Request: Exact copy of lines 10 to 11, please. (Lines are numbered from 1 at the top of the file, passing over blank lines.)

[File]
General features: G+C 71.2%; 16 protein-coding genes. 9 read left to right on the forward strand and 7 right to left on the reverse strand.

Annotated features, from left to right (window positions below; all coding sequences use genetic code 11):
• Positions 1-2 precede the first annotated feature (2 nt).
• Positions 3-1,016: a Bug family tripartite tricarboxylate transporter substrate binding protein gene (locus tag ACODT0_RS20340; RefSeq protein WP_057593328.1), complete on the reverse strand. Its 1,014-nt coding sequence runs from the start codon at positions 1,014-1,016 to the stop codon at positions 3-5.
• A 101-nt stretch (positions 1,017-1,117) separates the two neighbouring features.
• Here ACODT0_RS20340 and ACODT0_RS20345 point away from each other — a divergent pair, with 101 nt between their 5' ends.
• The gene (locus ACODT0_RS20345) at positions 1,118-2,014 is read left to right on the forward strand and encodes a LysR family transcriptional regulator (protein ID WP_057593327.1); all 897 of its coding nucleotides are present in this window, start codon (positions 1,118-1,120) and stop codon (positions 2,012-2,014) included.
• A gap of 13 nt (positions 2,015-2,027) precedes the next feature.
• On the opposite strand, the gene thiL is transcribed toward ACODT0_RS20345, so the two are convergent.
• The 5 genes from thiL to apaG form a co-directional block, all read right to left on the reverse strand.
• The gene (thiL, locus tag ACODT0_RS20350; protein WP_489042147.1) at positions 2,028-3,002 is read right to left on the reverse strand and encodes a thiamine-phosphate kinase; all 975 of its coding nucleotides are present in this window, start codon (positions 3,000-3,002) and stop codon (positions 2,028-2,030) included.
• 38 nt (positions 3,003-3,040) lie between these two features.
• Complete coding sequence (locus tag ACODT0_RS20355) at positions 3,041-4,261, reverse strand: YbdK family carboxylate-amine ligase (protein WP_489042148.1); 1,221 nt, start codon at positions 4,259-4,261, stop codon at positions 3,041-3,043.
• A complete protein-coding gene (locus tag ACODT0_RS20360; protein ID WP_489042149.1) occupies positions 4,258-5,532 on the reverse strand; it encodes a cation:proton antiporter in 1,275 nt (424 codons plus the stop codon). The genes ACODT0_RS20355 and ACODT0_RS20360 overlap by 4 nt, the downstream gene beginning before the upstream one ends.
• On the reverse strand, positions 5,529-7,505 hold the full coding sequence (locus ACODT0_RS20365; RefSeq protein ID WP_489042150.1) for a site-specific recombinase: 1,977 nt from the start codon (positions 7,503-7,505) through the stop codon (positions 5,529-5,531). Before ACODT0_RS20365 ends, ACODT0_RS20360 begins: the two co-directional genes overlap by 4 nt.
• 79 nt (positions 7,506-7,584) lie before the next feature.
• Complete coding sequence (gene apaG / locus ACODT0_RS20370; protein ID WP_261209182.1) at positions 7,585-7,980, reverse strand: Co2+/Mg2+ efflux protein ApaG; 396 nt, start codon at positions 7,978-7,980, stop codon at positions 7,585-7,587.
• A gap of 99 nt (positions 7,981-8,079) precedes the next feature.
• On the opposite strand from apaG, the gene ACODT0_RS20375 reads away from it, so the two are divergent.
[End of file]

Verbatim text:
• The 5 genes from thiL to apaG form a co-directional block, all read right to left on the reverse strand.
• The gene (thiL, locus tag ACODT0_RS20350; protein WP_489042147.1) at positions 2,028-3,002 is read right to left on the reverse strand and encodes a thiamine-phosphate kinase; all 975 of its coding nucleotides are present in this window, start codon (positions 3,000-3,002) and stop codon (positions 2,028-2,030) included.